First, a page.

The importance of studying history

Nihal Manjila, Staff Writer

I remember when I took my first history course at Case Western Reserve University, expecting the course structure to be similar to high school history classes. I entered the classroom prepared to memorize important dates and facts to regurgitate back to the professor through an exam or a paper. However, I was surprised to learn that college-level history courses required more than just this rudimentary overview of history. These courses required understanding substantial ideas and views alongside critical thinking to determine the nuances of a historical moment. While this was certainly different from what I had expected, I grew to enjoy such courses and went on to declare history as one of my majors.

Each course covered a diverse range of topics and allowed me to understand the norms and cultures of people living across time and space in history. Writing research papers forced me to look deeper into that which we take as fact, realizing the extent that we, as a society, oversimplify complex matters in our understanding of history. This process taught me to be open-minded when it comes to new information. While history certainly has many clear rights and wrongs, much of it lies in a gray area and is up for interpretation. These interpretations are valuable, as they help us understand our history better. 

This brings us to disciplines that draw heavily upon history, such as politics, law and medicine. Contemporary politics seem to be increasingly polarized between the left and right in the United States. Though there are many contemporary issues leading to this divide, there are also historical factors that explain all the events and decisions leading up to these current tensions. Time and again, people with political influence have swayed the polarization seen today. In recent years, conservative politicians and pundits have used fearmongering and lies to motivate their voter base. This method of politicking has a long history, and while modern iterations are new, the framework is not. 

As an extension of politics, history has heavily influenced the law. The U.S. Constitution is the basis for American law, with its creation influenced by the norms at the time; however, the history of that document continues to affect public policy today, such as gun rights. Furthermore, historical U.S. Supreme Court cases have carried out decisions that also have consequences in the present. The monumental 1973 decision of Roe v. Wade protected abortion rights for nearly 50 years until its recent overruling. History continues to shape the basis for our legal system, especially regarding human rights.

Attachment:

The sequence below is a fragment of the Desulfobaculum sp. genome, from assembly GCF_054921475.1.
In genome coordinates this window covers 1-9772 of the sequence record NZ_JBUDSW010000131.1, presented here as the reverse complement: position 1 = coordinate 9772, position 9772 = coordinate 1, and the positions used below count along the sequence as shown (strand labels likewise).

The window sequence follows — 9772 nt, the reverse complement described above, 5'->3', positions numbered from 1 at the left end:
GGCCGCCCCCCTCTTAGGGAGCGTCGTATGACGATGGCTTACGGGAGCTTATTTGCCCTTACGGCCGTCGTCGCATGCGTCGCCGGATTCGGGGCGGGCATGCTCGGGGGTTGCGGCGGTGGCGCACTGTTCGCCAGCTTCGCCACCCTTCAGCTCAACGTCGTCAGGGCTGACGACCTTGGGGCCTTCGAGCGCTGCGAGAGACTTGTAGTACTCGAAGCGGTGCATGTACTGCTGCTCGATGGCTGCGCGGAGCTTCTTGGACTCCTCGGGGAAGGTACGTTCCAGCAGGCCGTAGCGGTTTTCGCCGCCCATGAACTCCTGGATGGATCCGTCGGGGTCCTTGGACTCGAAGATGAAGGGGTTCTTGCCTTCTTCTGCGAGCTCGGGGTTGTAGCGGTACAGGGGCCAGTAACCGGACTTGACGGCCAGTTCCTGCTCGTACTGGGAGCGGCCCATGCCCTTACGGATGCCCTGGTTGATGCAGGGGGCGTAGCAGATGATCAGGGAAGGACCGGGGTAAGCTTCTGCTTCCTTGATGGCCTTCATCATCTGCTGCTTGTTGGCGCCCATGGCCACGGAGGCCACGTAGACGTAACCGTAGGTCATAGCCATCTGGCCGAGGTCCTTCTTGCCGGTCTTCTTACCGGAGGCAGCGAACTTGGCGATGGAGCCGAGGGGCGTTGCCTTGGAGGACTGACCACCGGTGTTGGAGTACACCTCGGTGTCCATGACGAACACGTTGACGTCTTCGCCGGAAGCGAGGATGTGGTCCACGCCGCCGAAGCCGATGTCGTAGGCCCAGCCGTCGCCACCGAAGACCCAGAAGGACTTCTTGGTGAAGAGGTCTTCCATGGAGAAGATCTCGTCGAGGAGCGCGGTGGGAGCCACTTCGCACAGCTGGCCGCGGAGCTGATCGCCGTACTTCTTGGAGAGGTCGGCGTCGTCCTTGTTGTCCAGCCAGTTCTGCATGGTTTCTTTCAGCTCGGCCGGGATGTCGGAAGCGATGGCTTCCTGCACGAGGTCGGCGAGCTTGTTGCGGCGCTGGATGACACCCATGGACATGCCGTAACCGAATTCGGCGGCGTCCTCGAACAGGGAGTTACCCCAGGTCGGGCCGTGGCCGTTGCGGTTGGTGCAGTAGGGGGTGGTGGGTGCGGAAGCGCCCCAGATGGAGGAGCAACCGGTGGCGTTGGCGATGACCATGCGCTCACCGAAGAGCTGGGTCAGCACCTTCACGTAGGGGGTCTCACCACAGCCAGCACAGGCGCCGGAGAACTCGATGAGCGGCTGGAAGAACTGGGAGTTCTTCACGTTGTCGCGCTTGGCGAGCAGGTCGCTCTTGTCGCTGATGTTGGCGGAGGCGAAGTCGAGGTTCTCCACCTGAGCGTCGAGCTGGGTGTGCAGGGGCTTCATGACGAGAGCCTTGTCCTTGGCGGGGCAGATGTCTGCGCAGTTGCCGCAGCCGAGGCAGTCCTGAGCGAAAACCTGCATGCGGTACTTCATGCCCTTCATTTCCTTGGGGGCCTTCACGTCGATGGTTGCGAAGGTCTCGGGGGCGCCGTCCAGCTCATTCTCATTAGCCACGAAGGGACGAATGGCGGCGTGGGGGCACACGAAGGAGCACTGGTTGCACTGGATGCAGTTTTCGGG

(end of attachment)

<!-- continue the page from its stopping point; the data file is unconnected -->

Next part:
Medicine is not free from its history, either. While humans have aspired to provide quality medical care throughout history, many errors have been made along the way. Modern medicine is currently built upon supposed pillars of ethical conduct and mindful practice; however, the path to this point is replete with horrific experiments and the mistreatment of minority populations. The scientific basis for certain medical treatments has often harmed minority groups. Modern medicine still contends with similar issues, such as Black women’s high maternal mortality rate. We can only understand such disparities in healthcare through their historical context and resolve them through effective solutions that target the sources of these disparities. 

While not every person needs to be a history major, everyone can benefit from taking a history course or doing some reading in their free time. It is crucial to be knowledgeable about our past because it plays a prominent role in shaping the modern world. Without history, we would try to make decisions and improve society without knowing what has been helpful and what has not. Furthermore, learning about historical wrongs helps ensure that such things never happen again. 

History matters.